A visit to a US Army brigade has shown logistics personnel from Australia’s 7th Combat Brigade the similarities allies have in vehicle-recovery capabilities and practices.
CAPTION: Soldiers from the US Army’s 14th Sustainment Brigade demonstrate their vehicle-recovery capabilities to soldiers from the Australian, British and Canadian armies during the Joint Warfighting Assessment. Story by Captain Taylor Lynch. Photo by Corporal Nicole Dorrett.
The 7th Combat Brigade personnel visited the US Army’s 14th Sustainment Brigade at Fort Carson while deployed on the Joint Warfighting Assessment 2021.
During some time away from the warfighting activity, the personnel reviewed foreign capabilities and saw how their allies in the US Army recovered vehicles in the field.
The 7th Combat Brigade’s Artificer Sergeant Major, Warrant Officer Class One (WO1) Mick Patman, said he was intrigued by the sheer size and manning of the 14th Sustainment Brigade.
“We visited a heavy transport squadron that gave us a demonstration on loading vehicles using their on-board winch system,” WO1 Patman said.
“The squadron was at full strength with more than 80 heavy-equipment transporters, and provided a heavy-lift capability to the 4th Infantry Division.”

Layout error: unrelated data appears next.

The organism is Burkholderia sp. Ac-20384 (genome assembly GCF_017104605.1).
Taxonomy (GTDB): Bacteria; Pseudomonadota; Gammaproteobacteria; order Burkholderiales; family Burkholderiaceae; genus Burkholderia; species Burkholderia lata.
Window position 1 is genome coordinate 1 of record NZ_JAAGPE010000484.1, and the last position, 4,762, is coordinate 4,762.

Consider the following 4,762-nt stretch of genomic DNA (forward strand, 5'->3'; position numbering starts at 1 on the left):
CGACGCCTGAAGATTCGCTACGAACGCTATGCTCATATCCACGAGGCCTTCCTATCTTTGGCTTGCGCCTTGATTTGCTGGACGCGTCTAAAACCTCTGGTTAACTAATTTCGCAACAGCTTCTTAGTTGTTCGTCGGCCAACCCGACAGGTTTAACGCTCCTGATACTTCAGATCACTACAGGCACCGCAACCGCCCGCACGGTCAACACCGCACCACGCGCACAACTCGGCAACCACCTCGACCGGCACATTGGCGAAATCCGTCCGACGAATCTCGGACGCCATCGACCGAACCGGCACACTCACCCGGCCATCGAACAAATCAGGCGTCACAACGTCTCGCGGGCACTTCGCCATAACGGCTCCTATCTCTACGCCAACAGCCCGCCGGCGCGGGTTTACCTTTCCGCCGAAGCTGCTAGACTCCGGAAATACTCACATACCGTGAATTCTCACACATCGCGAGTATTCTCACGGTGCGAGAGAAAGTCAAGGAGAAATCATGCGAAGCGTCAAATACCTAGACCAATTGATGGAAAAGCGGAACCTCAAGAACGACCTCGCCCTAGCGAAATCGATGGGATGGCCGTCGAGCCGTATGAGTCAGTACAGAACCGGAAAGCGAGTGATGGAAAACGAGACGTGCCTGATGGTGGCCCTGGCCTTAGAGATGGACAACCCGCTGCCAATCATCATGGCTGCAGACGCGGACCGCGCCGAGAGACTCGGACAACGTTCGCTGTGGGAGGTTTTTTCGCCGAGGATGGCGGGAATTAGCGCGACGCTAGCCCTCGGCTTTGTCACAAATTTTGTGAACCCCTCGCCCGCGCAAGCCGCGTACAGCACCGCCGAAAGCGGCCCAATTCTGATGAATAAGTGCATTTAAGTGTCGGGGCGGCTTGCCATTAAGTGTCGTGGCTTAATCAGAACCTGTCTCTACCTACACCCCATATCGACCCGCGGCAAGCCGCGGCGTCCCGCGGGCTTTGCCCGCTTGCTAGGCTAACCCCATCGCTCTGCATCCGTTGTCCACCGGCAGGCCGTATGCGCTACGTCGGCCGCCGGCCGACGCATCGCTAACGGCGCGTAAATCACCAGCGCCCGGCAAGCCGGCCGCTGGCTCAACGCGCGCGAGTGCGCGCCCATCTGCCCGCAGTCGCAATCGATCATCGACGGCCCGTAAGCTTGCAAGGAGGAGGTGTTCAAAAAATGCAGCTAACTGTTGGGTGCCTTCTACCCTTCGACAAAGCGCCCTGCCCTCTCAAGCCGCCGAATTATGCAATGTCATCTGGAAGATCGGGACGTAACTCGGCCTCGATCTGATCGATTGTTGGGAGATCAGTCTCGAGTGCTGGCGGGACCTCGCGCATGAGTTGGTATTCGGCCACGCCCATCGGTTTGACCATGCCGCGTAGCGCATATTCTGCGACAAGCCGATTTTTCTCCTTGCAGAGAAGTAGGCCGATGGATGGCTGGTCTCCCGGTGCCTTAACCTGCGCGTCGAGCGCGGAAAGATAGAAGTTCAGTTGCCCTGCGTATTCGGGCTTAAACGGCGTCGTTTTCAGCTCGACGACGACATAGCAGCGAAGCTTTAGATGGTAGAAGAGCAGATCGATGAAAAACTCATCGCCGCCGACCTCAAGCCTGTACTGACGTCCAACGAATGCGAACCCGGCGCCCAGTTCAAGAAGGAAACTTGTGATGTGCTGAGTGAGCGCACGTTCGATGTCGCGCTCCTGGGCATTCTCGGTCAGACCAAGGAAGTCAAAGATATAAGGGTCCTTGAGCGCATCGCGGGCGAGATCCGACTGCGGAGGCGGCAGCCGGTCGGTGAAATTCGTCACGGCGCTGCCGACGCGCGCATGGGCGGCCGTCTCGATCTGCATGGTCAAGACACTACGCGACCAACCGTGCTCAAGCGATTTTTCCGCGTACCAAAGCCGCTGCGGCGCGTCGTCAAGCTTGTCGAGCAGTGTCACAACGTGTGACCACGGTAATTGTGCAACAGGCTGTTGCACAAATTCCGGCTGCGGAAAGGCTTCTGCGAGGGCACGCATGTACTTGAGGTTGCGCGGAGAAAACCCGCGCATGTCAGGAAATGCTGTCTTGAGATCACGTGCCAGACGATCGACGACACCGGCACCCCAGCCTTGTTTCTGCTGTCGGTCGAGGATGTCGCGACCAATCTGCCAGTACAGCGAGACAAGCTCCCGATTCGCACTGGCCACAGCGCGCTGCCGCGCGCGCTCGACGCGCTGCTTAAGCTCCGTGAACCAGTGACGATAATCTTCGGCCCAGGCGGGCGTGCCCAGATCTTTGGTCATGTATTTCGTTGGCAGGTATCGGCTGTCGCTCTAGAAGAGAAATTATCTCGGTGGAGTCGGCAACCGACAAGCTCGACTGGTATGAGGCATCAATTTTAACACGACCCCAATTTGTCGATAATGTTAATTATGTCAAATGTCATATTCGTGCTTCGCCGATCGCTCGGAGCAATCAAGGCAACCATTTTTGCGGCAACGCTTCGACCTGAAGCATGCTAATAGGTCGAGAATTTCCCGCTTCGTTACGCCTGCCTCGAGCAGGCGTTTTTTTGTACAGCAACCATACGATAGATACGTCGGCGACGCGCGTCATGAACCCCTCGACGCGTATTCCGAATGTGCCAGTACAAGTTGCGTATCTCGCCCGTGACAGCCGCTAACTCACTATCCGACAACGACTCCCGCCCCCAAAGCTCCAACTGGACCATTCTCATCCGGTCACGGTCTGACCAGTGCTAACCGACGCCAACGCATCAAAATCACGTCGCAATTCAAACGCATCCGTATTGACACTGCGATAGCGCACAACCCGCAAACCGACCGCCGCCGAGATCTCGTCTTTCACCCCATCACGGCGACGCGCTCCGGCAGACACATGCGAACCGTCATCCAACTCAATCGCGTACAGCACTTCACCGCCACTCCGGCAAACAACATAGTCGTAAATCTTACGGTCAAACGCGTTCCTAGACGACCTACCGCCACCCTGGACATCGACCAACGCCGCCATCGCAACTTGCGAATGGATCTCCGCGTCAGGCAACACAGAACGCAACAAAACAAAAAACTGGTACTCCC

Touring the brigade alongside counterparts from the US, British and Canadian armies, WO1 Patman said he saw many similarities between the ADF’s recovery capabilities and those of its partner forces.
“We reviewed the M88A2 Hercules recovery vehicle and the capabilities it provides to the division, and it was interesting to find that the US, UK and Canadian recovery mechanics all had the same standard practices and challenges as us in Australia,” he said.
“The M88A2 is such a niche capability that qualifying enough people on the platform has always been a challenge that we overcome, and we found that our counterparts have similar experiences.”
WO1 Patman also noted the 14th Sustainment Brigade’s ability to manufacture their own vehicle parts while deployed.
“We toured the General Engineering Platoon where they were expanding their manufacturing capability using computer numerical control machines to reproduce parts,” he said.
“The US are also developing a 3D-printing capability to be deployed for the same reason.
“It was interesting to see. The need for 3D printing and manufacturing of non-critical parts has definitely increased.”
Often the problem-solvers in the field, recovery mechanics and logistics personnel such as WO1 Patman relished the opportunity to compare notes with their US, British and Canadian counterparts.
“The visit gave all four countries a chance to come together and discuss current issues across maintenance, transport and logistics in general,” he said.
“While the scale differed between each country, the capability and standard operating practices were similar.
“Our forces operate very similarly to each other.”